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Influence of Prenatal and Early Childhood Home-Visiting by Nurses on Development of Chronic Disease: 29-year Follow-Up of a Randomized Clinical Trial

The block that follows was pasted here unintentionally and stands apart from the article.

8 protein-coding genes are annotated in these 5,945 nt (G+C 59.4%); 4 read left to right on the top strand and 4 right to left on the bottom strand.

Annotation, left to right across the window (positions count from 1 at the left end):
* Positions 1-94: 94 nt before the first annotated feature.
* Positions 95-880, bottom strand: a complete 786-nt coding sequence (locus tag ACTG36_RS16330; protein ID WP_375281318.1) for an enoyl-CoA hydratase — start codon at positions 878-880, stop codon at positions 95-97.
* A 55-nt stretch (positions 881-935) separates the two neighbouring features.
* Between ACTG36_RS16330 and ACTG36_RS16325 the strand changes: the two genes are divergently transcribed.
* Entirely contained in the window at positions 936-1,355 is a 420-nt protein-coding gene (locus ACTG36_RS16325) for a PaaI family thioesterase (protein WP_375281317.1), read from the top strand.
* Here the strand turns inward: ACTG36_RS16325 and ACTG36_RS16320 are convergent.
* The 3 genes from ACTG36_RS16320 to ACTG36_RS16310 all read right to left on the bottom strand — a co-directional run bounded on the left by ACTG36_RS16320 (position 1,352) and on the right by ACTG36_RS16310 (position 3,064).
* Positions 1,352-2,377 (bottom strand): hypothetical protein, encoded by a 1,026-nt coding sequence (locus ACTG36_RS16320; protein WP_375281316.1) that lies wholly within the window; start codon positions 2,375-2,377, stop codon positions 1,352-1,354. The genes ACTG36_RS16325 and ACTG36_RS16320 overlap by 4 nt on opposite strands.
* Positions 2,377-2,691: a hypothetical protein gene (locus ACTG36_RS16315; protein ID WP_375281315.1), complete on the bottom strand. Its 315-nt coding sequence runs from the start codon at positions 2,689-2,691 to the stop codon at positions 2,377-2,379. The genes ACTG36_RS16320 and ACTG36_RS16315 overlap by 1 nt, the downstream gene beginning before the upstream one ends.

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Project Summary This study consists of a 30-year follow-up of participants (N=742) in a randomized clinical trial of the Nurse-Family Partnership (NFP), a program of prenatal and infant/toddler home-visiting by nurses for low-income women with no previous live births, focusing on emergent chronic disease in mothers and first-born offspring. Previous assessments were conducted at registration, at the 36th week of gestation, and at the child?s 6th month and years 1, 2, 4.5, 6, 9, 12, and 18. NFP nurses are charged with improving: 1) pregnancy outcomes; 2) children?s health and development; and 3) women?s health and economic self-sufficiency. They do this by promoting women?s health behaviors, care of their child, planning subsequent pregnancies, completing their educations and finding work. Nurses explicitly promote women?s self-efficacy/mastery in managing challenges, foster informal social support (including involving fathers), and link families with health and human services. We propose to continue surveillance of health outcomes among mothers and offspring enrolled in this second NFP trial, which focused on very low-income, primarily African American (89%) women and their offspring. Eighty- five percent of the randomized mothers and offspring were assessed at the most recent 18-year follow-up. NFP effects have been found on a range of maternal outcomes through child age 18, including Pregnancy-Induced Hypertension (PIH), closely spaced subsequent pregnancies, marriage, sense of mastery, use of government benefits; and among mothers of females, reduced BP and self-reported kidney and heart problems. Nurse-visited offspring, through age 18, had lower rates of preventable mortality; among those born to mothers with limited coping capacity, lower rates of low birthweight and compromised cognitive functioning, receipt of Social Security Disability; and, among females, lower rates of obesity. At the 30-year follow-up, we expect to complete assessments on at least 80% of those randomized, 594 mothers and offspring. Findings from earlier follow-ups have led to our general hypothesis that, over the life-course, the intervention will lead to reductions in the emergence of cardio-vascular disease, chronic kidney disease, type-2 diabetes, and premature mortality among both mothers and their first-born offspring. We will a) conduct anthropometric assessments; b) draw blood to measure cardio-metabolic and immune-inflammatory factors; c) collect random urines to measure the microalbumin/creatinine ratio and cotinine; d) evaluate arterial stiffness using SphygmoCor and a standard peripheral BP instrument; e) conduct interviews to assess history of diagnoses, medications, menopause, hospitalizations, disability, sedentary and physical activity, sleep, diet, use of substances, depression, anxiety, sense of mastery, chronic pain, duration and quality of partnered relationships, education, work, and incarceration; f) review hospitalization records; and g) classify causes of death from the National Death Index (NDI). We will estimate Nurse-Visited (NV) - Control (C) differences in these outcome domains for both mothers and first-born offspring.
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